Thursday, July 30, 2009

EJSM Instrument Mission Workshop

The presentations from the Europa Jupiter System Instrument Mission Workshop are available. You will have to download Acrobat Reader 9 to view the presentations, but you can also hear the presenters. (If you don't want to listen, just hit pause after opening the presentations and then you can page through them.)

A couple of tidbits caught my eye. They may be old news, but this is the first time they've caught my attention:

The NASA Europa Jupiter Orbiter will carry 16GB of memory to record data during satellite flybys and observations of Jupiter. This memory does not need to be functional in Europa orbit (there's 1GB of radiation hardened memory for that). This means that substantial data could be returned from each satellite flyby.

The ESA Ganymede Jupiter Orbiter strawman instrument payload now includes a narrow angle camera. This would substantially increase the resolution of observations of Jupiter and Io (as well as increasing coverage of Europa and Ganymede). No details on the image system.

The following chart caught interested me. If budgets prevent flying a Jupiter Europa orbiter, a Jupiter orbiter conducting multiple satellite flybys would be a cheaper alternative. This chart hints at the science that could be returned (an actual flyby oriented mission would probably include more flybys of the outer moons and possibly Europa). The IPR is the Ice Penetrating Radar and LA is the Laser Altimeter.

Phil Horzempa had some interesting perspectives on the presentations and mission options that I thought I'd pass on:

Some of the info is a re-hash of earlier releases. The new material mostly deals with radiation protection. The Juno Lessons Learned is very interesting, showing how that team dealt with the challenge of radiation on the Juno mission.
As I recall, one of the Congressional appropriations bills directed NASA to present a viable outline for funding the Jupiter Europa Orbiter. In addition, they directed NASA to explore the option of launching JEO in 2018. We must wait to see if that language makes into the conference bill funding NASA.
I feel that a 2018 launch for JEO would be fantastic. It allows JEO to enter Phase A next year, instead of making the JEO team mark time until early 2012 before Phase A begins. In addition, I think that the synergistic observations planned for JEO and JGO, if they are both launched in 2020, are less important to Jovian science than having serial observations. By that, I mean if JEO arrives at the Jupiter system 2 years before JGO, we will have a longer baseline of detailed observations of Jupiter. This is important for the areas of atmospheric and magnetospheric studies. In addition, having a longer baseline increases the chances that one of the Orbiters will still be alive if another major impact occurs on Jupiter.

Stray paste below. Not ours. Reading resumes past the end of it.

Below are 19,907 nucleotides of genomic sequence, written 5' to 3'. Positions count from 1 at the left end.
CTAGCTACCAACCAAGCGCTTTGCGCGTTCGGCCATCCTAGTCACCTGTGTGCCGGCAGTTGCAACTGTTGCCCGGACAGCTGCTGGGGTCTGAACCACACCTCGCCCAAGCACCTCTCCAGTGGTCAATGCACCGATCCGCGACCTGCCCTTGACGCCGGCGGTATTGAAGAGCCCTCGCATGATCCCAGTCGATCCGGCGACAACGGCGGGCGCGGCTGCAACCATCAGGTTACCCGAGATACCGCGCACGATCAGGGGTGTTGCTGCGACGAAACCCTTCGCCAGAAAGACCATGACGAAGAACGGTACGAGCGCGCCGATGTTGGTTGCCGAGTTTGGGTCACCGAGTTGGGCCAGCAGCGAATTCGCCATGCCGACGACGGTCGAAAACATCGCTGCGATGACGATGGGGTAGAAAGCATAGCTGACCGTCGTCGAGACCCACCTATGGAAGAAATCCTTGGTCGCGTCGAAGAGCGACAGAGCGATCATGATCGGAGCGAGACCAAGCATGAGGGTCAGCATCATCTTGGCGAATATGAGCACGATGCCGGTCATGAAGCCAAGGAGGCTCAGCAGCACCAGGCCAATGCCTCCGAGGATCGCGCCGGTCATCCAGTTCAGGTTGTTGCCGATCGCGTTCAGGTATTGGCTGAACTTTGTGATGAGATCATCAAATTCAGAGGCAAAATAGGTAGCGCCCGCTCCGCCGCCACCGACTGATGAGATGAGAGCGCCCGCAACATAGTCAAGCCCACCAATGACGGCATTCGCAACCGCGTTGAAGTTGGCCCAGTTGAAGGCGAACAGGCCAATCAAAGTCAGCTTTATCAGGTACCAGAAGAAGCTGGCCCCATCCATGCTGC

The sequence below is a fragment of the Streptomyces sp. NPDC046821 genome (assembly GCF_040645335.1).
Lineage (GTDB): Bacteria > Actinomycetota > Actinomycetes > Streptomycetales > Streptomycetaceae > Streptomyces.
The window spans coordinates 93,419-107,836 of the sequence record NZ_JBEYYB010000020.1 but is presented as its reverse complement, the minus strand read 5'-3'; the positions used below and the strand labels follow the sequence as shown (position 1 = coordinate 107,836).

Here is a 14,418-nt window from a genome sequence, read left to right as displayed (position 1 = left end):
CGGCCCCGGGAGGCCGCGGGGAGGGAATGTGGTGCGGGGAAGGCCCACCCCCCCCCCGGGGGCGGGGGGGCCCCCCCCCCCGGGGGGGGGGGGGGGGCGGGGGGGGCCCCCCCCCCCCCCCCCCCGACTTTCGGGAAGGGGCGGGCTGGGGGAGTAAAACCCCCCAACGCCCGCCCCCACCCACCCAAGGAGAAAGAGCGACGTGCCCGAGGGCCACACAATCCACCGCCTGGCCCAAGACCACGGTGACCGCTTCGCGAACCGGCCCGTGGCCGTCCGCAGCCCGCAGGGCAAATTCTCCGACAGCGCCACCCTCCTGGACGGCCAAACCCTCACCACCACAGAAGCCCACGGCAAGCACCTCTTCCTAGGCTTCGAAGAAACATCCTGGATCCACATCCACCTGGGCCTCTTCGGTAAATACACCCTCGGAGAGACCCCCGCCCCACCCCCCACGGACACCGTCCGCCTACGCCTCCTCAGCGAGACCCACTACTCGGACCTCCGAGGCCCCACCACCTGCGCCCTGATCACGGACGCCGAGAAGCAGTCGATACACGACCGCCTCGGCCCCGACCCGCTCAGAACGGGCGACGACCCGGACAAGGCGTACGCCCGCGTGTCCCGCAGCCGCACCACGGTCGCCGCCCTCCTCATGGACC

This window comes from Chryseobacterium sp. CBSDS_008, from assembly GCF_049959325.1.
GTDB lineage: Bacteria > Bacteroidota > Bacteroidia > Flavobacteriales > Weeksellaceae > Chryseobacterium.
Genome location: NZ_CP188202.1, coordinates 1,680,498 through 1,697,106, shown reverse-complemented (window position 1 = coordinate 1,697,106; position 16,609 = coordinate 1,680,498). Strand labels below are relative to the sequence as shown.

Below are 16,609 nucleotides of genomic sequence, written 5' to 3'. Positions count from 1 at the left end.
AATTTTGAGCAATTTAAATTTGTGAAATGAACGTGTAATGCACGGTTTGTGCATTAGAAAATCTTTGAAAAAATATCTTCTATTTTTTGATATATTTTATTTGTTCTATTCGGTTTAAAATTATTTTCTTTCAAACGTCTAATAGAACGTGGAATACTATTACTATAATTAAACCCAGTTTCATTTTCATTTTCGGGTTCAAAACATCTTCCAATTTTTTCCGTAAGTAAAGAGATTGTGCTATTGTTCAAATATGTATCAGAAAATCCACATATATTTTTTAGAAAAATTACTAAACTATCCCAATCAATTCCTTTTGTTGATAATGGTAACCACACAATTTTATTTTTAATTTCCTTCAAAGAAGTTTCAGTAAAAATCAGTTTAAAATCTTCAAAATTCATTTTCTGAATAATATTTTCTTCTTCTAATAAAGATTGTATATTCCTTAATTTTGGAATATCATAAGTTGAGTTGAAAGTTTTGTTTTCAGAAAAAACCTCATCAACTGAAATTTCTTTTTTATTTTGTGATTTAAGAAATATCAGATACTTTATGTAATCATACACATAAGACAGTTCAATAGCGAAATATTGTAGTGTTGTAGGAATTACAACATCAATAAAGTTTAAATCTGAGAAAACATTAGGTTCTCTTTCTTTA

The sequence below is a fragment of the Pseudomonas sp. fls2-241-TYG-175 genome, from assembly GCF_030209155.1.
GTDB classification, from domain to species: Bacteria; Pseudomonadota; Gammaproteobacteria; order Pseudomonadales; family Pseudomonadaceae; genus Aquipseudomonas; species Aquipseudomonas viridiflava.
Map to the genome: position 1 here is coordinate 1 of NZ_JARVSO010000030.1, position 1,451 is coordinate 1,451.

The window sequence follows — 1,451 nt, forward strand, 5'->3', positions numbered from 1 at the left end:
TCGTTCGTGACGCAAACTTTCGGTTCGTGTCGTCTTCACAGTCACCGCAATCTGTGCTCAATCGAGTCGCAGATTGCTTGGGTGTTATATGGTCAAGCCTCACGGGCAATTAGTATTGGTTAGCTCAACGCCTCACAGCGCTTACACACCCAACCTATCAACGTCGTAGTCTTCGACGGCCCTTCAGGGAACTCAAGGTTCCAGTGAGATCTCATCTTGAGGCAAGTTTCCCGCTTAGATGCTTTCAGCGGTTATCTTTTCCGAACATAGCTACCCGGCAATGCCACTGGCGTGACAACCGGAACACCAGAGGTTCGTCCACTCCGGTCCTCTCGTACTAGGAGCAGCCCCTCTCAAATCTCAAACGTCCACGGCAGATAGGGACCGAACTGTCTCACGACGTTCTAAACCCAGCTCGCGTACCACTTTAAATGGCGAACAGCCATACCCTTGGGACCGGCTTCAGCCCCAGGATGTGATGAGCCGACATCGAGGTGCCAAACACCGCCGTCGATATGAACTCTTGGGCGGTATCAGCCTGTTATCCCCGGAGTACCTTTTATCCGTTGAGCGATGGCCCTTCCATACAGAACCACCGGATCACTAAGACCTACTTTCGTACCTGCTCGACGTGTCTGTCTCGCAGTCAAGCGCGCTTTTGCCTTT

Recall that these two Orbiters are lifetime limited. They spend about 2 years in orbit around Jupiter, before each enters orbit around their specific moon of interest, i.e., Europa and Ganymede. They will spend about 1 year in orbit around their target moon before each crashes into that moon. There may be short extensions if the Orbiters have surplus fuel.
However, there will be only minimal mission extensions possible, more on the order of months rather than years. They will not be Jovian versions of the Cassini mission which has the capability to extend its mission to a total of about 1 decade.
Therefore, instead of having 2 very capable Orbiters in Jupiter space at the same time, for a total of about 2 - 3 years, we could have those spacecraft follow each other. At about the time that the JEO would be wrapping up its mission, the JGO would be arriving in orbit around Jupiter. In this scenario, we could obtain detailed Jupiter observations for a total of 4 - 5 years.

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